1 big thing: Bolton's plan to be Trump's "enforcer"
John Bolton knows he's being portrayed as a warmonger as he becomes national security adviser, but he's trying to build internal credibility with a more studied, lower-decibel approach, according to people familiar with his thinking.
- Bolton's forest of op-eds trumpet his hawkish views. But my sources say that at least at the outset, Bolton plans to rein those in — aiming to be seen more as an honest broker for the war cabinet, and less as blatant advocate.
- "When the president makes a decision, obviously the principals on the National Security Council are supposed to carry it out," one source familiar with Bolton's thinking told me. "But it's the job of the national security adviser to be the enforcer and to make sure that it happens."
By working in the West Wing, the national security adviser spends more time with the president than the secretaries of State or Defense, and so can always get the last word. But Bolton is signaling restraint until Trump makes a decision.
- Bolton, a former litigator, sees Trump as his client, according to one source: "For a corporate client or even an individual, you have to be absolutely objective about what the strengths and weaknesses of your case are."
- The source continued: "You've got to be able to lay out for the client where the pitfalls are, what the possible returns are, what the possible risks are in the litigation, so that the client can make a decision."
- Bolton sees the job as "making sure the president knows what the cost-benefit analysis of the various options is going on — and then, coming out, making sure that the decision is enforced," the source said.
Look for: Bolton to be aggressive about the traffic-cop role of the NSC adviser.
- Bolton plans to insist that the State Department and Pentagon do a better job of participating with the White House in the "interagency process" of hashing out decisions.
- Those channels are currently a mess because of the mutual contempt between the West Wing and outgoing Secretary of State Rex Tillerson. Allies of outgoing national security adviser H.R. McMaster tell me that Tillerson and James Mattis treated him with contempt and overwhelmed his role in the decision-making process.
- Bolton has always admired the way Brent Scowcroft handled the inter-agency process during the Bush 41 Administration, according to people familiar with his thinking.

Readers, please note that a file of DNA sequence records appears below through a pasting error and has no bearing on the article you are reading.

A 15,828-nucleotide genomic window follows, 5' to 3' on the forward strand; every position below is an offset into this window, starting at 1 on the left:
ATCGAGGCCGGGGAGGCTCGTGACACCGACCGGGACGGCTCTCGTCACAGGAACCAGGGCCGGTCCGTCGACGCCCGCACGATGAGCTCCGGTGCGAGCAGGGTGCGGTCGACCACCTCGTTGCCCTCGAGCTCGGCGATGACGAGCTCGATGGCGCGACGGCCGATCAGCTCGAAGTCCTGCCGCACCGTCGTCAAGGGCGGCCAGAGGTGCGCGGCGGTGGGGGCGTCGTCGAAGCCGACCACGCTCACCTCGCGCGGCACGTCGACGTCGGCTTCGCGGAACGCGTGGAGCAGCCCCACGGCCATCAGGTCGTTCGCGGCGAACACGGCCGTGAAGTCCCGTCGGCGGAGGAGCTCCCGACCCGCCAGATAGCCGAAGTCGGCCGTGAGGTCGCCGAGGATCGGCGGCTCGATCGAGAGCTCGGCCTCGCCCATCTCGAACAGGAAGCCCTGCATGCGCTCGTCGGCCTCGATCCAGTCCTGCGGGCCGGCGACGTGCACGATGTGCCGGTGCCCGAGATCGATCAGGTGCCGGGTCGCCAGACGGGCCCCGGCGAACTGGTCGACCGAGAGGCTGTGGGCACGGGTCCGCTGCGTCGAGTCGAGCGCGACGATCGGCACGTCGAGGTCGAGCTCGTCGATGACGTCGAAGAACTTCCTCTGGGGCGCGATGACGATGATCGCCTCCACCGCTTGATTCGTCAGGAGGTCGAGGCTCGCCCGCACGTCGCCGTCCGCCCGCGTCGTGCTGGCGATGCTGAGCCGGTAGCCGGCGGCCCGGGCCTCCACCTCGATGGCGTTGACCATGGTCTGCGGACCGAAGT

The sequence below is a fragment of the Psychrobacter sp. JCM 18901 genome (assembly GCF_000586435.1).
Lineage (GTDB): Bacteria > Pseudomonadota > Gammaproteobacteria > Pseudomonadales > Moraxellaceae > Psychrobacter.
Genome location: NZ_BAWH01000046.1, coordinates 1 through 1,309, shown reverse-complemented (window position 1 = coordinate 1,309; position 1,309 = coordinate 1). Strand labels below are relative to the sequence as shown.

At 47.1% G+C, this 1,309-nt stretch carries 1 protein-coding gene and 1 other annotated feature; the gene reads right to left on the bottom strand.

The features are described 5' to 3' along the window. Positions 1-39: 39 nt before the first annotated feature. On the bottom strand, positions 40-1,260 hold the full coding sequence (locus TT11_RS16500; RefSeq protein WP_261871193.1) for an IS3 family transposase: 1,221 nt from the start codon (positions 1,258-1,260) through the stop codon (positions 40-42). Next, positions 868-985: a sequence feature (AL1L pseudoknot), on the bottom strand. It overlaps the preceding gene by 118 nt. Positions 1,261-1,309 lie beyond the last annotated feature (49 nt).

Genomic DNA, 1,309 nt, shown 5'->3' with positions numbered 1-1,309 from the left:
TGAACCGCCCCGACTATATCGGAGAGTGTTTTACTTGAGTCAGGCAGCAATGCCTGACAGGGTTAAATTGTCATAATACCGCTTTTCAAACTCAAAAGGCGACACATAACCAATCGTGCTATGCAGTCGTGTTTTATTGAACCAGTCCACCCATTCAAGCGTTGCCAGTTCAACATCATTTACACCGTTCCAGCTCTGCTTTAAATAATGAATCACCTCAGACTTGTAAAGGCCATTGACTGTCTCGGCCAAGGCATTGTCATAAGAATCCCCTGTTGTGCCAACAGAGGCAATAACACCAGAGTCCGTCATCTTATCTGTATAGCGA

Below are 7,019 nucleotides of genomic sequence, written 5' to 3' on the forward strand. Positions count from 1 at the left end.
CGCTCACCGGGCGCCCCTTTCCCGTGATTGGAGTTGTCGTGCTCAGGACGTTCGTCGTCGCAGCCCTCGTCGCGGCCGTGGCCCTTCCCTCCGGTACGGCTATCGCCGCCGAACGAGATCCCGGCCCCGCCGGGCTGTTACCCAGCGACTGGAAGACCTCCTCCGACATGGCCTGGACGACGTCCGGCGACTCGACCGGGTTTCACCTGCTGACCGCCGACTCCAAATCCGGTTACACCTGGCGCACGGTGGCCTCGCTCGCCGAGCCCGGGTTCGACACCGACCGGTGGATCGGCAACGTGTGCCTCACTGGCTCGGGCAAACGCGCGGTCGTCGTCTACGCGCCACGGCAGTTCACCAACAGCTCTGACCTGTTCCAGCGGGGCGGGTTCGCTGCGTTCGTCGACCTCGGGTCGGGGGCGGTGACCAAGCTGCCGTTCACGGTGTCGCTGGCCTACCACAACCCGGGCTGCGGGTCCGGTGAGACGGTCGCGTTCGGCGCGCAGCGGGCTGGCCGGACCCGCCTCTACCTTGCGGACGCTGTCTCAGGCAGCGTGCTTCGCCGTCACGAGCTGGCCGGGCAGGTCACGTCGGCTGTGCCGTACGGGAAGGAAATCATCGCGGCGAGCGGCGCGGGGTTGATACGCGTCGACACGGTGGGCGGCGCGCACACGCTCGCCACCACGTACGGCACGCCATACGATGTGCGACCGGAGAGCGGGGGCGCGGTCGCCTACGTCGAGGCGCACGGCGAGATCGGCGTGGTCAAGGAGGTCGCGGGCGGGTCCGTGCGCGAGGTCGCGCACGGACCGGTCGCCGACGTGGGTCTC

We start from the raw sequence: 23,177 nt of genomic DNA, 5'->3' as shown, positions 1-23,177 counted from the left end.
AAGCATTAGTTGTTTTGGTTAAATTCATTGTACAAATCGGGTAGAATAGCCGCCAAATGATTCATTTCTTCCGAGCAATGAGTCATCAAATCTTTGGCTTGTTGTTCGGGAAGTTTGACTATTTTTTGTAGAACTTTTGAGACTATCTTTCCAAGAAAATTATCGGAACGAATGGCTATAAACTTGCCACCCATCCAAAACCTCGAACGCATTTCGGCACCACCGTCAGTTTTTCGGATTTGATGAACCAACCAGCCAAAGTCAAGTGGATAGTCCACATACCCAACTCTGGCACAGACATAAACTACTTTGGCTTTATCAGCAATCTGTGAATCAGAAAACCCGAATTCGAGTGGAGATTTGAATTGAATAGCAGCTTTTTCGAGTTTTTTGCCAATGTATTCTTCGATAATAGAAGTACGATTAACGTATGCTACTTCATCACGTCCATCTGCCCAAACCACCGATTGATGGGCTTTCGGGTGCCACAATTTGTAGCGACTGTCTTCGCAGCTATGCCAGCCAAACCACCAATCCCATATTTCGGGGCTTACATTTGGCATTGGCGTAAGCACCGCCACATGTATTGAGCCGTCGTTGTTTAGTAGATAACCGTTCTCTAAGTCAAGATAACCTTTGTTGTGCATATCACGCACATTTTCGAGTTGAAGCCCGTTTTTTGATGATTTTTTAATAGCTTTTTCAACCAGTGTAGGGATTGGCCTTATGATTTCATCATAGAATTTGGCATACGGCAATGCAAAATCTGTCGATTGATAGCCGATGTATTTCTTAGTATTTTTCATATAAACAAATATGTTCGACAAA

Some prominent Republicans and Democrats have raised concerns about Bolton's belligerent rhetoric in recent days, with some predicting he'll drag America into new wars. Here's a good example of a vigorous conservative defense of his appointment.
- Bolton's self-classification: Bolton says he's no neocon — he doesn't support humanitarian interventions and the forced exporting of American democratic values — and is very aware of criticism from self-described neocons like Max Boot. Instead Bolton is fond of saying that his foreign policy philosophy is "pro-American" (though we'd be hard-pressed to find any foreign policy hand in Washington who wouldn't use the same descriptor to describe themselves.)
- Bolton also likes to quote a clash of world-views from the early 20th century. When Woodrow Wilson said the U.S. was entering World War I because "the world must be made safe for democracy," Teddy Roosevelt's "realist" riposte — of which Bolton approves — was that "first and foremost we are to make the world safe for ourselves."
2. Death watch for Iran deal
Behind the scenes: Trump has told a number of people he believes his current national security team has been out of whack with his own thinking and was slow to give him the options that he wanted.
The big example: Iran.
- Trump blew up at his national security team last year because he thought they were boxing him in and trying to prevent him from following through on his instinct to withdraw from the Iran nuclear deal.
- Bolton, from outside of the White House, endeared himself to Trump last August by writing his own memo titled "How to Get Out of the Iran Nuclear Deal."
- Bolton told associates that the purpose of the Iran memo was to show that options on withdrawal from Obama's nuclear deal were possible — and that Trump's team weren't giving him those options.
- Much has changed inside the Trump administration since those early days when Trump's national security team — and Tillerson in particular — so enraged the president. This piece from WaPo's Josh Rogin — forecasting what comes next on the Iran deal and taking you inside the internal planning — is worthy of your time.
Bottom line: As national security adviser, Bolton will make sure he provides "the range of options not only that are being recommended by people on NSC, but the options that exist in the real world," according to a source familiar with Bolton's thinking. "Even if nobody supports them, so that the president can see what's out there."
3. The truth about David Shulkin
Trump's Mar-a-Lago buddy Chris Ruddy made a splash on TV today, telling ABC's "This Week" that the president told him yesterday he expected to make "one or two major changes to his — to his government very soon."
- Ruddy went on to say that "other White House sources, not the president, tell me that Veterans Affairs Secretary David [Shulkin] is likely to depart the Cabinet very soon."
Here's what I know about the Shulkin situation, from conversations with sources involved in the sensitive discussions and with sources — (not Ruddy) — who've spoken with Trump as recently as yesterday:
- Trump hasn't made any final decisions yet. The president has, however, lost confidence in the VA Secretary and is strongly inclined towards replacing him.